Undersecretary Severo Catura, Executive Director of the Presidential Human Rights Committee Secretariat (PNA File photo)

MANILA – Admitting that the issue of "red-tagging" is a very serious concern that has to be properly explained, a Palace official said it was Communist Party of the Philippines (CPP) founding chairman Jose Maria "Joma" Sison himself who red-tagged militant organizations and individuals.

In a virtual presser on Dec. 11, Undersecretary Severo Catura, Executive Director of the Presidential Human Rights Committee Secretariat (PHRCS), said the government “has never red-tagged anyone.

Catura said various statements associating some organizations and individuals to the communist movement were based on the pronouncements of Sison in a video during a meeting at the International Center, CIC in Brussels, Belgium on March 4, 1987.

“At any rate, even while there are of the armed revolution, there are the legal democratic forces in the Philippines. The biggest of these is Bagong Alyansang Makabayan or BAYAN, in short. Its biggest component organizations are: Kilusang Mayo Uno which is the labor center; the Kilusang Magbubukid (KMP); GABRIELA, the woman’s Alliance; League of Filipino Students (LFS); Alliance of Concerned Teachers (ACT); KADENA; and so on,” Sison was quoted as saying.

Some government critics, Catura said, often correlate the issue of red-tagging to the anti-terrorism campaign.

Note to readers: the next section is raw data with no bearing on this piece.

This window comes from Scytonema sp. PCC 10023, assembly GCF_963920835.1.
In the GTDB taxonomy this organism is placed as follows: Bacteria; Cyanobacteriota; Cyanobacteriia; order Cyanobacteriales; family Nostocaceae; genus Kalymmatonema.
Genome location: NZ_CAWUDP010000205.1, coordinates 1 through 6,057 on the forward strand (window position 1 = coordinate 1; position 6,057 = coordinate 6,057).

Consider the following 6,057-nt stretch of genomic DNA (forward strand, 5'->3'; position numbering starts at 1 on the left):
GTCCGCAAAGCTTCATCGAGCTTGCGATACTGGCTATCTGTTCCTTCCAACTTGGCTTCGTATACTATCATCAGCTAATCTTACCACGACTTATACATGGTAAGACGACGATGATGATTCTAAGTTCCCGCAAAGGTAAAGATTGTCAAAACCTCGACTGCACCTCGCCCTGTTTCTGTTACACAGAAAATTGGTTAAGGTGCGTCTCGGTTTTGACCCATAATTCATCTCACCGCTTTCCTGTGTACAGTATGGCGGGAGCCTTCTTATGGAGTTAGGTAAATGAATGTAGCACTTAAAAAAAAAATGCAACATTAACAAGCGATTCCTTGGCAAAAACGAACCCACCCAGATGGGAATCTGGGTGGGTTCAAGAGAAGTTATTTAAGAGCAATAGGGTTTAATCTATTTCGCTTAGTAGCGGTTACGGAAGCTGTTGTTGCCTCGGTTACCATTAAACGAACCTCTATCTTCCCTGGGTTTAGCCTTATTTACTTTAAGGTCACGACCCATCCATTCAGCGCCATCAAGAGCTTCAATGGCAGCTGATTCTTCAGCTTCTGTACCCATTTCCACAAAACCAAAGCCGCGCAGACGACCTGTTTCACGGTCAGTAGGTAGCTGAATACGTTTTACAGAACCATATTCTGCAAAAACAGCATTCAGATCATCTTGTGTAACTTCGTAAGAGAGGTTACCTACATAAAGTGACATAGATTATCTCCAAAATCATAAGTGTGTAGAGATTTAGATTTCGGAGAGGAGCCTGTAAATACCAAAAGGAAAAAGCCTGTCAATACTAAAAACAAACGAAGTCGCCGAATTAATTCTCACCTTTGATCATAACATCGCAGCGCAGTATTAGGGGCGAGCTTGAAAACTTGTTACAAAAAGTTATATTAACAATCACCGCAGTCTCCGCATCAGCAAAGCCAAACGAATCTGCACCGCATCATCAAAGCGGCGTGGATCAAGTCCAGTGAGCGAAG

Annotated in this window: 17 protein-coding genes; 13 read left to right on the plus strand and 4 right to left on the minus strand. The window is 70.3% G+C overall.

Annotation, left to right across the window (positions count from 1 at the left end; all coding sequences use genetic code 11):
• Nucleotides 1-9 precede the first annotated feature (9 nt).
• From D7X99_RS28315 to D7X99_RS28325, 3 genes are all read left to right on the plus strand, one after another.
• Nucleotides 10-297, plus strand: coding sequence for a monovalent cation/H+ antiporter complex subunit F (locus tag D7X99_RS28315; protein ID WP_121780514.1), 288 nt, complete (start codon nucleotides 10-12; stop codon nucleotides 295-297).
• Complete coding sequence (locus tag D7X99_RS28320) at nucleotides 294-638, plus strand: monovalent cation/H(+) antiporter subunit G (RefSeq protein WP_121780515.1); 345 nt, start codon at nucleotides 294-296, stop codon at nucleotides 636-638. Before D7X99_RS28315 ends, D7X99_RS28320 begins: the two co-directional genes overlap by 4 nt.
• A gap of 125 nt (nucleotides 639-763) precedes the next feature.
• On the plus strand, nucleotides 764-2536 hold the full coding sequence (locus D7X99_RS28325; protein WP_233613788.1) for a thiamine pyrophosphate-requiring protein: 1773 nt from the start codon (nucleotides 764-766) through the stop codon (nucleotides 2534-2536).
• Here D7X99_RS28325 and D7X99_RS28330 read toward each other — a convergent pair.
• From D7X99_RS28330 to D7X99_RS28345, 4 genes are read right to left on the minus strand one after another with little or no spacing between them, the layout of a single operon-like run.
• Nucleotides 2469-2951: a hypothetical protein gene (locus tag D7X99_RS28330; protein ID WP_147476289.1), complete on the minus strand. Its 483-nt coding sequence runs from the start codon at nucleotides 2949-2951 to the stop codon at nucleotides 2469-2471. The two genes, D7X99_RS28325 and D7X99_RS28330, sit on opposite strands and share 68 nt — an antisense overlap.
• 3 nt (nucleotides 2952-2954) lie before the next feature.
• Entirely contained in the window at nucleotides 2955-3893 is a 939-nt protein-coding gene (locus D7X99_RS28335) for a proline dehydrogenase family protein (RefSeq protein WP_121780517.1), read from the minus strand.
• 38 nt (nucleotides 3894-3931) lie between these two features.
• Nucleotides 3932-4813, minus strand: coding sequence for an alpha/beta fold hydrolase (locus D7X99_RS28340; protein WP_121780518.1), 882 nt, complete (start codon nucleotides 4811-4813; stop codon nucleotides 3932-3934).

"It actually takes off from statements coming from Joma Sison himself, who identified groups that are supportive of his organization, an organization that advocates for the violent overthrow of the Philippine government," he added.

He said the red-tagging issue can be inimical in the effective implementation of the Anti-Terrorism Law, he said.

Respect for civic space

"Now, remember that under the Anti-Terrorism Law, we need to clarify also that dissent, legitimate dissent, peaceful dissent, advocacy are excluded from the Anti-Terrorism Law," Catura said. "In fact, the provision in the Anti-Terrorism Law, you’ll be surprised, is very much respectful of what we call the civic space wherein people should be able to avail of if only to have their own advocacies but we should clarify that these advocacies should be using peaceful means."

Catura added that various terms including "advocacy, protest, dissent, stoppage of work, industrial or mass action, and other similar exercises of civil and political rights" are excluded from the definition of "terrorism”, as stated in Section 4 of the Anti-Terror Act of 2020.

"I think, that term [red-tagging] is simply to diminish the value to have a very effective Anti-Terrorism Law and at the same time it wishes to diminish the efforts of the government to address terrorism in our midst," Catura said. "So, it’s all about using the same term to really move forward an agenda that they are being persecuted, when in fact they are not."

He said there would have been visible cases of unjust detention, suppression, and physical harassment if the government was really red-tagging groups, organizations, or individuals.

Meanwhile, former cadres of the New People's Army (NPA) have recently come out to expose the deceptive recruitment schemes of the communist group through its legal front organizations.

The former NPA members, in identifying various militant organizations that served as the recruitment arm of the communist group, explained the mutual relationship of the legal democratic mass movement with the revolutionary underground mass movement. (PNA)